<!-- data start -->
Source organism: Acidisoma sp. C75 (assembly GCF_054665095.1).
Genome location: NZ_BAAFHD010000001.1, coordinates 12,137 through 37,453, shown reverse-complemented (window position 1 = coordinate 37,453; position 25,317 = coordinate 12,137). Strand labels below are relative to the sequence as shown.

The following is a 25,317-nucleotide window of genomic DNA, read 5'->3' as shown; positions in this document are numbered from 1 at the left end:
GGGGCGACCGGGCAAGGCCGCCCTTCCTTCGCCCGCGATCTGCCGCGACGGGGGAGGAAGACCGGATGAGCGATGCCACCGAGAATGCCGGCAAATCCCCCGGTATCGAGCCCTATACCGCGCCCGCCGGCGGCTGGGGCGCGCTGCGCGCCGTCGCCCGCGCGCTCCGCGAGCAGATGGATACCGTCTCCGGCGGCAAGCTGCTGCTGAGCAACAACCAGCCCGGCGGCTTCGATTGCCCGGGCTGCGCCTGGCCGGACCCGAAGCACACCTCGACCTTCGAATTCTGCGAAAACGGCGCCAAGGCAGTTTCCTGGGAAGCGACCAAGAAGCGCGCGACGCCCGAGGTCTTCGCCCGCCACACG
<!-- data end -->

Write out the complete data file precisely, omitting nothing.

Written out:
Source organism: Acidisoma sp. C75 (assembly GCF_054665095.1).
Genome location: NZ_BAAFHD010000001.1, coordinates 12,137 through 37,453, shown reverse-complemented (window position 1 = coordinate 37,453; position 25,317 = coordinate 12,137). Strand labels below are relative to the sequence as shown.

The following is a 25,317-nucleotide window of genomic DNA, read 5'->3' as shown; positions in this document are numbered from 1 at the left end:
GGGGCGACCGGGCAAGGCCGCCCTTCCTTCGCCCGCGATCTGCCGCGACGGGGGAGGAAGACCGGATGAGCGATGCCACCGAGAATGCCGGCAAATCCCCCGGTATCGAGCCCTATACCGCGCCCGCCGGCGGCTGGGGCGCGCTGCGCGCCGTCGCCCGCGCGCTCCGCGAGCAGATGGATACCGTCTCCGGCGGCAAGCTGCTGCTGAGCAACAACCAGCCCGGCGGCTTCGATTGCCCGGGCTGCGCCTGGCCGGACCCGAAGCACACCTCGACCTTCGAATTCTGCGAAAACGGCGCCAAGGCAGTTTCCTGGGAAGCGACCAAGAAGCGCGCGACGCCCGAGGTCTTCGCCCGCCACACG